MUCH OF SPAIN is struggling to return to normality three days after a 30-hour-long record snowfall that was then hardened by record-low temperatures.
Overnight temperatures were the coldest since at least 2001 and dropped in some places to the lowest since 1982, according to the Spanish weather agency AEMET.
Eleven of Spain’s 51 provinces and autonomous regions were in the highest weather alert level.
Schools remained closed in Madrid and much of central Spain, with emergency and military crews still working to reopen roads, remove fallen trees, re-establish power lines, as well as ensuring the distribution of food and coronavirus vaccine.
Authorities are urging people to stay at home unless they really need to go out, to avoid accidents that could further strain emergency rooms.
A military hospital in the capital had already seen a worrying uptick in trauma cases, defence minister Margarita Robles said late yesterday.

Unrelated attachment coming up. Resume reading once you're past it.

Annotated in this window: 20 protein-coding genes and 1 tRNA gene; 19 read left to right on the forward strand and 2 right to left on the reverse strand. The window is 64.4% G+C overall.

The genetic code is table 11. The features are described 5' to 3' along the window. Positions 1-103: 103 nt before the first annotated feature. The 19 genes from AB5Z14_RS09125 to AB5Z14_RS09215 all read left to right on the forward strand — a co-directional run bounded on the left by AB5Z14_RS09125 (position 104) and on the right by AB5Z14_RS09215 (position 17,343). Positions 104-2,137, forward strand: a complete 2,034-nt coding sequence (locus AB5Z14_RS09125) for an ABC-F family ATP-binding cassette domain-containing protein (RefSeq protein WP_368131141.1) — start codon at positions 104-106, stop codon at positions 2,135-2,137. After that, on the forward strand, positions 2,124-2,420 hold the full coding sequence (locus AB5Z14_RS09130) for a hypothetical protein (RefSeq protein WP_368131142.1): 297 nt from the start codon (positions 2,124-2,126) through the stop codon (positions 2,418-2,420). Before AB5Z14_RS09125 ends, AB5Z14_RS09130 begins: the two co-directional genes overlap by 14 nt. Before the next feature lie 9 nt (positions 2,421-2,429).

Visiting the operation centre of a military emergency unit, Spanish Prime Minister Spanish Pedro Sanchez thanked civil protection crews and soldiers.
“We have had to live difficult and complex times, but we will move forward because the Spanish society does not give up in the face of adversity,” he said in televised comments.
No news is bad news
Support The Journal
Your contributions will help us continue
to deliver the stories that are important to you
The town of Bello, in the north-eastern Teruel province, registered a temperature of minus 25.4C (minus 13.7F), while Molina de Aragon, in the central Guadalajara province, was only a tenth of a degree warmer.
In Madrid and the badly hit surrounding region, home to 6.6 million people, thermometers plummeted up to minus 16C overnight, although a sunny day gave respite to people trying to get to work and crews cleaning up ice and debris from streets.
In a preliminary assessment, the city hall estimated that at least 150,000 of Madrid’s 800,000 trees have fallen due to the weight of snow.